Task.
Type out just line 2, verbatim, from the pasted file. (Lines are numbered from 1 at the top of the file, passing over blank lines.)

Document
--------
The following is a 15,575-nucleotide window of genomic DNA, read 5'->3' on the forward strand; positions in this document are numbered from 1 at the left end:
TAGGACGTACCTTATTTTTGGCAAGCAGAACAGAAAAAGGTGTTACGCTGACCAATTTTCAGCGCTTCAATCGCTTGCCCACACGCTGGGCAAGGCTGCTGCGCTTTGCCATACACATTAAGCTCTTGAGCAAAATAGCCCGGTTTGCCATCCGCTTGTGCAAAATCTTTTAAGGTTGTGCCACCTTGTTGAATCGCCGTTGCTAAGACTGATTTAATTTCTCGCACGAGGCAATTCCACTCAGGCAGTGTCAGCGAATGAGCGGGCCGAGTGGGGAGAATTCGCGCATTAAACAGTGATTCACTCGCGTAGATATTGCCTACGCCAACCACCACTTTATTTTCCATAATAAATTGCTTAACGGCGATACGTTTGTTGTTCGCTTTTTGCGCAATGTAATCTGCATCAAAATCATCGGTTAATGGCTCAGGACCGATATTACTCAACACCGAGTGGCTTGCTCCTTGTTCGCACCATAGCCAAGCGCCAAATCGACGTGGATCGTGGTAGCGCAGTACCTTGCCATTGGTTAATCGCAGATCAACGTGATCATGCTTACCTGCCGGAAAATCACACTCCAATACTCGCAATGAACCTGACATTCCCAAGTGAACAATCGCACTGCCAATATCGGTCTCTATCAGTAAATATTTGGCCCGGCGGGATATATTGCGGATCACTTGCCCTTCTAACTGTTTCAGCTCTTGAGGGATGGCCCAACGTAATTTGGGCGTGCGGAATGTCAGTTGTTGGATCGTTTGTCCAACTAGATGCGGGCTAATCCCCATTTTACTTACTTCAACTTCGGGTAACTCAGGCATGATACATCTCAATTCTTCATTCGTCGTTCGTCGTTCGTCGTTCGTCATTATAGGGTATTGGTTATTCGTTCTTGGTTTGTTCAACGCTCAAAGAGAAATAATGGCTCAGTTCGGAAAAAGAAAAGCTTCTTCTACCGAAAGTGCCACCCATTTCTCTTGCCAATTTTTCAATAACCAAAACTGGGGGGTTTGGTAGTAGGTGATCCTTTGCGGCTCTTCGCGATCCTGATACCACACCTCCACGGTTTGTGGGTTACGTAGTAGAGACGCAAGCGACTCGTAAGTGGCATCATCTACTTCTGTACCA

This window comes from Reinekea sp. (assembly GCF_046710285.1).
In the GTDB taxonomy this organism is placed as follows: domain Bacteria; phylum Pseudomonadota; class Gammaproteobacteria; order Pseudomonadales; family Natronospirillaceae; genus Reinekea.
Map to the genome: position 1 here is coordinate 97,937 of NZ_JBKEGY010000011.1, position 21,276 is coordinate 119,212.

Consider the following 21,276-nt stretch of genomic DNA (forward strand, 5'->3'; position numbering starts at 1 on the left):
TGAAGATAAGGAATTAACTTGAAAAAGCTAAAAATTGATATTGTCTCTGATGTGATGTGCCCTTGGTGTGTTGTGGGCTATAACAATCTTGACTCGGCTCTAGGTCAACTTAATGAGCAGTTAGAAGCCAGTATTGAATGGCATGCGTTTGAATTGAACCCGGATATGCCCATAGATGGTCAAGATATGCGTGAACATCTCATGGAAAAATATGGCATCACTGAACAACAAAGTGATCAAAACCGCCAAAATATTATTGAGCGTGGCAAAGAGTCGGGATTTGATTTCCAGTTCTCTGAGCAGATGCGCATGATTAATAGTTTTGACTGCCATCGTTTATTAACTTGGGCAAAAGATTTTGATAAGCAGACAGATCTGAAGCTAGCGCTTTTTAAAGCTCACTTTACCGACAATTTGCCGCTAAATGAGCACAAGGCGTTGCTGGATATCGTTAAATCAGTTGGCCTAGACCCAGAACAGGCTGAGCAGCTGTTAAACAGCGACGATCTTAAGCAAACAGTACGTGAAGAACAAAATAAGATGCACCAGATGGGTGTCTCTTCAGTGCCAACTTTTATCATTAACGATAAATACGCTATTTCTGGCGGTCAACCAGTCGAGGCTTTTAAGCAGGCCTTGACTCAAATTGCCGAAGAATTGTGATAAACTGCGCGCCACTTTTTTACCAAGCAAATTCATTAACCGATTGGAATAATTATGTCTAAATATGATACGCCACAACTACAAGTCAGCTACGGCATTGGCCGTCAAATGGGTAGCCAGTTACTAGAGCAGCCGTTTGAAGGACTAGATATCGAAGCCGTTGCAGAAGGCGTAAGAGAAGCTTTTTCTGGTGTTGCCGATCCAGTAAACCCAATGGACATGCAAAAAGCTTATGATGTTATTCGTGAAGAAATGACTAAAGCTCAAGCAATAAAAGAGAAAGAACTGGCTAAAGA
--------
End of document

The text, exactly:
TAGGACGTACCTTATTTTTGGCAAGCAGAACAGAAAAAGGTGTTACGCTGACCAATTTTCAGCGCTTCAATCGCTTGCCCACACGCTGGGCAAGGCTGCTGCGCTTTGCCATACACATTAAGCTCTTGAGCAAAATAGCCCGGTTTGCCATCCGCTTGTGCAAAATCTTTTAAGGTTGTGCCACCTTGTTGAATCGCCGTTGCTAAGACTGATTTAATTTCTCGCACGAGGCAATTCCACTCAGGCAGTGTCAGCGAATGAGCGGGCCGAGTGGGGAGAATTCGCGCATTAAACAGTGATTCACTCGCGTAGATATTGCCTACGCCAACCACCACTTTATTTTCCATAATAAATTGCTTAACGGCGATACGTTTGTTGTTCGCTTTTTGCGCAATGTAATCTGCATCAAAATCATCGGTTAATGGCTCAGGACCGATATTACTCAACACCGAGTGGCTTGCTCCTTGTTCGCACCATAGCCAAGCGCCAAATCGACGTGGATCGTGGTAGCGCAGTACCTTGCCATTGGTTAATCGCAGATCAACGTGATCATGCTTACCTGCCGGAAAATCACACTCCAATACTCGCAATGAACCTGACATTCCCAAGTGAACAATCGCACTGCCAATATCGGTCTCTATCAGTAAATATTTGGCCCGGCGGGATATATTGCGGATCACTTGCCCTTCTAACTGTTTCAGCTCTTGAGGGATGGCCCAACGTAATTTGGGCGTGCGGAATGTCAGTTGTTGGATCGTTTGTCCAACTAGATGCGGGCTAATCCCCATTTTACTTACTTCAACTTCGGGTAACTCAGGCATGATACATCTCAATTCTTCATTCGTCGTTCGTCGTTCGTCGTTCGTCATTATAGGGTATTGGTTATTCGTTCTTGGTTTGTTCAACGCTCAAAGAGAAATAATGGCTCAGTTCGGAAAAAGAAAAGCTTCTTCTACCGAAAGTGCCACCCATTTCTCTTGCCAATTTTTCAATAACCAAAACTGGGGGGTTTGGTAGTAGGTGATCCTTTGCGGCTCTTCGCGATCCTGATACCACACCTCCACGGTTTGTGGGTTACGTAGTAGAGACGCAAGCGACTCGTAAGTGGCATCATCTACTTCTGTACCA